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Russia fails in UN bid to rein in Turkey over Syria

A ceasefire meant to begin on Friday failed to materialise after Kurdish troops recaptured the town of Shadadi in northeast Syria
Russia, which has been carrying out air strikes in support of Assad's government, urged the UN to halt Turkey's shelling of Kurdish forces in Syria (AFP)

By Carole Landry

Western powers rejected on Friday a Russian bid at the United Nations to halt Turkey's military actions in Syria, as France warned of a "dangerous escalation" in the nearly five-year conflict.

The emergency Security Council meeting came as US Secretary of State John Kerry warned there was "a lot more work to do" for a ceasefire to take hold in Syria, following talks in Geneva between American and Russian officials.

An elusive ceasefire was meant to begin on Friday, but failed to materialise after Kurdish troops recaptured the strategic town Shadadi in northeast Syria from the Islamic State (IS) group.

Russia, which has been carrying out air strikes in support of Syrian leader Bashar al-Assad's forces, has urged the UN to press Turkey to halt its shelling of Kurdish forces in the country's north.

Moscow presented a draft resolution that "strongly demands" an immediate end to cross-border shellings and plans - supported by Turkey - for foreign ground intervention in Syria.

But the text failed to garner support from key council members with at least six countries including veto-wielding France and the US rejecting it outright during a closed-door meeting, diplomats said.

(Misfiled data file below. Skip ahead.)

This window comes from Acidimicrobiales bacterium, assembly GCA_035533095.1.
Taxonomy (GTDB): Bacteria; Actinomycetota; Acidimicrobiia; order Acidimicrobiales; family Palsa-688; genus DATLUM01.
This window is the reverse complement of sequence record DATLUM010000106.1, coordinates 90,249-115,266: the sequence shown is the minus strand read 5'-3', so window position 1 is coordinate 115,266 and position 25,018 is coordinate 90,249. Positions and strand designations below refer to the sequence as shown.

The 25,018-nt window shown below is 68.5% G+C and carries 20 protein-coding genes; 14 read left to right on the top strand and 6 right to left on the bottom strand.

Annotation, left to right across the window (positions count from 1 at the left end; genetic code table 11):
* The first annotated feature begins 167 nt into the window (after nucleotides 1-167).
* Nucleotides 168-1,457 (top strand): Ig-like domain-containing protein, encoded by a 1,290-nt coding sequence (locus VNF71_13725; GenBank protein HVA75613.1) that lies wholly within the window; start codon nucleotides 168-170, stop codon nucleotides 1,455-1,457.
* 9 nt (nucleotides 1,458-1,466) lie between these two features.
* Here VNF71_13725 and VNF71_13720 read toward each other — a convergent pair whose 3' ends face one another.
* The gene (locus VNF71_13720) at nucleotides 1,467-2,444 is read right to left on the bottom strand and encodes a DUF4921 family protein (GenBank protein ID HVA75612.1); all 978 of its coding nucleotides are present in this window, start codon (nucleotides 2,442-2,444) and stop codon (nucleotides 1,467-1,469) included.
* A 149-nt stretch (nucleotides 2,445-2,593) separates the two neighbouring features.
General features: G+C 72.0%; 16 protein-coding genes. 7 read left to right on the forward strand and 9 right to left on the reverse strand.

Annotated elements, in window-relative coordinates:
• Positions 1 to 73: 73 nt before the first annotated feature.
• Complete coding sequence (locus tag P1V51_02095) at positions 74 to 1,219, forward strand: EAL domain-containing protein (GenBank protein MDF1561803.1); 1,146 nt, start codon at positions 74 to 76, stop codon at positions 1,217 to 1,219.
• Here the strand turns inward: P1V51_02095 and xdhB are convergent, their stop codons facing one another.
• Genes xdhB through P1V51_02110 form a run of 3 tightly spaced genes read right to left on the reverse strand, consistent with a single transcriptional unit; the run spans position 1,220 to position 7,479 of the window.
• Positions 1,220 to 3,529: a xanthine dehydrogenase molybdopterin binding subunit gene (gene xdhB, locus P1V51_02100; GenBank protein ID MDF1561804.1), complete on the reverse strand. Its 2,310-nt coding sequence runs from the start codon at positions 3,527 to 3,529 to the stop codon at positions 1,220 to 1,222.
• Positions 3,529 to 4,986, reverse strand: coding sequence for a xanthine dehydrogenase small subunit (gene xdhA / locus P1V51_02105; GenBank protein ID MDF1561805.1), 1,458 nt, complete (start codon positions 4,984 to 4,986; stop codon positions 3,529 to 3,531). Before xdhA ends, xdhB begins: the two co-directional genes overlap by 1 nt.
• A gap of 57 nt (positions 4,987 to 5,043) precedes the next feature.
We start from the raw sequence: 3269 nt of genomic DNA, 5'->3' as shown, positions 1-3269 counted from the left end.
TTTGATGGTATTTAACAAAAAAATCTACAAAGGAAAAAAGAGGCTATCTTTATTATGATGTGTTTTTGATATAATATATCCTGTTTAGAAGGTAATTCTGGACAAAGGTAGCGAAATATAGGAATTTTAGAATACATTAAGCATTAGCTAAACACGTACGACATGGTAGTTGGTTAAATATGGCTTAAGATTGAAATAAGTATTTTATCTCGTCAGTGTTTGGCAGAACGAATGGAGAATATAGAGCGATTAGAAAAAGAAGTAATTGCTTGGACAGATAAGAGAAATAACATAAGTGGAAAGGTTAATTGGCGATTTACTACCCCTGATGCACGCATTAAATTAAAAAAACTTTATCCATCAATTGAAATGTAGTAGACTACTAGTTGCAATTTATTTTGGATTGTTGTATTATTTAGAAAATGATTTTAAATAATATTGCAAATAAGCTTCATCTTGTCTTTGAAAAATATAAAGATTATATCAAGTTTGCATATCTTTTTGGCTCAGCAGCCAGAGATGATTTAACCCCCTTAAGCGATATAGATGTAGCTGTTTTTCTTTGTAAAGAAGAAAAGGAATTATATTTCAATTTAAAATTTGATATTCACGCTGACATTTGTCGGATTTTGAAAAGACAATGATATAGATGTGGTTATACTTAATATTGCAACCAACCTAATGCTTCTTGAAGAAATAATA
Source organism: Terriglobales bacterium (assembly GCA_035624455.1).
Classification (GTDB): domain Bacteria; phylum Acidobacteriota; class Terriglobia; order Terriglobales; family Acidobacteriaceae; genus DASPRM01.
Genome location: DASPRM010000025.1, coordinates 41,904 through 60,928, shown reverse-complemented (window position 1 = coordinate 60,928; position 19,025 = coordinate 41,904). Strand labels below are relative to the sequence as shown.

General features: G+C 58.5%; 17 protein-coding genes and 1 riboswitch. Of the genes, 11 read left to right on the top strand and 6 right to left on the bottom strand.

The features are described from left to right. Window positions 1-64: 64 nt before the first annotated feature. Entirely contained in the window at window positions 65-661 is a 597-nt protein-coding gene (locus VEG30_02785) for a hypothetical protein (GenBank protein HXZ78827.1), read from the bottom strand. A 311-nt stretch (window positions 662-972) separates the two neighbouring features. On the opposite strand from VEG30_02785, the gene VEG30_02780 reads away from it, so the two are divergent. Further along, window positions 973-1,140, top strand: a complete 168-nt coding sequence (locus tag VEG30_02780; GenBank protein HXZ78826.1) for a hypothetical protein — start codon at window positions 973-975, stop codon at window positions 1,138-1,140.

US Ambassador Samantha Power accused Moscow of trying to "distract the world" from its air campaign in support of the Syrian regime and urged it to abide by UN resolutions supporting a peace process.

"Russia must understand that its unconditional support to Bashar al-Assad is a dead-end and a dead-end that could be extremely dangerous," French Ambassador Francois Delattre said.

"We are facing a dangerous military escalation that could easily get out of control and lead us to uncharted territory," he said.

Turkey is pressing for a joint ground operation in Syria with its international allies, insisting it is the only way to stop the war.

Turkish Ambassador Yasar Halit Cevik said his country was facing "national security threats emanating from Syria" in reference to the Kurdish militias it is targeting in the country's north.

On Friday, Turkish President Recep Tayyip Erdogan repeated accusations that the YPG was behind a Wednesday bombing in Ankara that killed 28 people.

Turkey has carried out nearly a week of shelling against SDF positions in Aleppo, intensifying its fire on Friday and expanding it to target the Kurdish town of Afrin, where two civilians were killed, the Observatory said.

Ankara fears the SDF advance in Aleppo province is intended to connect Kurdish-held areas in northern and northeastern Syria, creating an autonomous Kurdish region along much of its southern border.

The Syrian conflict, which began with anti-government protests in March 2011, has drawn in several international players including Russia, which launched its air strikes in support of Assad five months ago.

Saudi Foreign Minister Adel Jubeir meanwhile raised the prospect that Syrian rebels could be supplied with surface-to-air missiles, though he said it was not a decision Riyadh would take alone.

He said such missiles would "change the balance of power on the ground".

Syria's conflict is now approaching its sixth year, with more than 260,000 people killed and half the population displaced.

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